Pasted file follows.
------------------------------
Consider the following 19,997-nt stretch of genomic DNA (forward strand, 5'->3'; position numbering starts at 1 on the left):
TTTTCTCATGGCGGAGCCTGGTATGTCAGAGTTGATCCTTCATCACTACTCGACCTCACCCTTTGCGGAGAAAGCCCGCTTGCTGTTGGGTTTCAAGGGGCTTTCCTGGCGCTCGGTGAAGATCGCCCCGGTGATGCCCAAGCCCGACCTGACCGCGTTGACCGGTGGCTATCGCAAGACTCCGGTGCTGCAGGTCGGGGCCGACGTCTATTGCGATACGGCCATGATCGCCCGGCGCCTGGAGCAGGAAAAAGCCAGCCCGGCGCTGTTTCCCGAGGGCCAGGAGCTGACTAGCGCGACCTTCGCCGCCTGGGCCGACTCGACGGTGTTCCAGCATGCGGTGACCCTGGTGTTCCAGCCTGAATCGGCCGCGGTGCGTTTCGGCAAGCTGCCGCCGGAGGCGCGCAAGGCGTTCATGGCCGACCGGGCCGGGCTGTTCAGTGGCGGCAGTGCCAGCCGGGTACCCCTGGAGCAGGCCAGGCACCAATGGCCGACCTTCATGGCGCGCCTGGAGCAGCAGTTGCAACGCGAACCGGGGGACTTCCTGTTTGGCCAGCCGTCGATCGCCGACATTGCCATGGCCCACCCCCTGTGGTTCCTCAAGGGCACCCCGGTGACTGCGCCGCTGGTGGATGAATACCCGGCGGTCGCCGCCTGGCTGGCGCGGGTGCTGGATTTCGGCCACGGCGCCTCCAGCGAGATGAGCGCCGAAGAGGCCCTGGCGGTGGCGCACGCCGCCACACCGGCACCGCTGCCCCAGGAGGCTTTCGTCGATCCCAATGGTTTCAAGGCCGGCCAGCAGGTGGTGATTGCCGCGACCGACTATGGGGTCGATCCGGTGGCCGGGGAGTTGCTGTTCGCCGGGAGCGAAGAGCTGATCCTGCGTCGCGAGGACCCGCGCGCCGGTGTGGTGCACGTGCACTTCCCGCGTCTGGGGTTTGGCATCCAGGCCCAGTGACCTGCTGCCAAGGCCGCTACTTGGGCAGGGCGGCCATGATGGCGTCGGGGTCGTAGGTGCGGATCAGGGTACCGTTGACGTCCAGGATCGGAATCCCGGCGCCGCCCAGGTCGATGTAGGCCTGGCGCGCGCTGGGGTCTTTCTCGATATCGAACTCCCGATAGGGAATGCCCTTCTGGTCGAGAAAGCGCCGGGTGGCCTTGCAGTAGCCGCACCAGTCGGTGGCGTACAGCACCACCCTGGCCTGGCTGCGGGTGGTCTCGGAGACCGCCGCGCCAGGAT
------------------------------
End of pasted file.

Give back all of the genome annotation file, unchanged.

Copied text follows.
Consider the following 19,997-nt stretch of genomic DNA (forward strand, 5'->3'; position numbering starts at 1 on the left):
TTTTCTCATGGCGGAGCCTGGTATGTCAGAGTTGATCCTTCATCACTACTCGACCTCACCCTTTGCGGAGAAAGCCCGCTTGCTGTTGGGTTTCAAGGGGCTTTCCTGGCGCTCGGTGAAGATCGCCCCGGTGATGCCCAAGCCCGACCTGACCGCGTTGACCGGTGGCTATCGCAAGACTCCGGTGCTGCAGGTCGGGGCCGACGTCTATTGCGATACGGCCATGATCGCCCGGCGCCTGGAGCAGGAAAAAGCCAGCCCGGCGCTGTTTCCCGAGGGCCAGGAGCTGACTAGCGCGACCTTCGCCGCCTGGGCCGACTCGACGGTGTTCCAGCATGCGGTGACCCTGGTGTTCCAGCCTGAATCGGCCGCGGTGCGTTTCGGCAAGCTGCCGCCGGAGGCGCGCAAGGCGTTCATGGCCGACCGGGCCGGGCTGTTCAGTGGCGGCAGTGCCAGCCGGGTACCCCTGGAGCAGGCCAGGCACCAATGGCCGACCTTCATGGCGCGCCTGGAGCAGCAGTTGCAACGCGAACCGGGGGACTTCCTGTTTGGCCAGCCGTCGATCGCCGACATTGCCATGGCCCACCCCCTGTGGTTCCTCAAGGGCACCCCGGTGACTGCGCCGCTGGTGGATGAATACCCGGCGGTCGCCGCCTGGCTGGCGCGGGTGCTGGATTTCGGCCACGGCGCCTCCAGCGAGATGAGCGCCGAAGAGGCCCTGGCGGTGGCGCACGCCGCCACACCGGCACCGCTGCCCCAGGAGGCTTTCGTCGATCCCAATGGTTTCAAGGCCGGCCAGCAGGTGGTGATTGCCGCGACCGACTATGGGGTCGATCCGGTGGCCGGGGAGTTGCTGTTCGCCGGGAGCGAAGAGCTGATCCTGCGTCGCGAGGACCCGCGCGCCGGTGTGGTGCACGTGCACTTCCCGCGTCTGGGGTTTGGCATCCAGGCCCAGTGACCTGCTGCCAAGGCCGCTACTTGGGCAGGGCGGCCATGATGGCGTCGGGGTCGTAGGTGCGGATCAGGGTACCGTTGACGTCCAGGATCGGAATCCCGGCGCCGCCCAGGTCGATGTAGGCCTGGCGCGCGCTGGGGTCTTTCTCGATATCGAACTCCCGATAGGGAATGCCCTTCTGGTCGAGAAAGCGCCGGGTGGCCTTGCAGTAGCCGCACCAGTCGGTGGCGTACAGCACCACCCTGGCCTGGCTGCGGGTGGTCTCGGAGACCGCCGCGCCAGGAT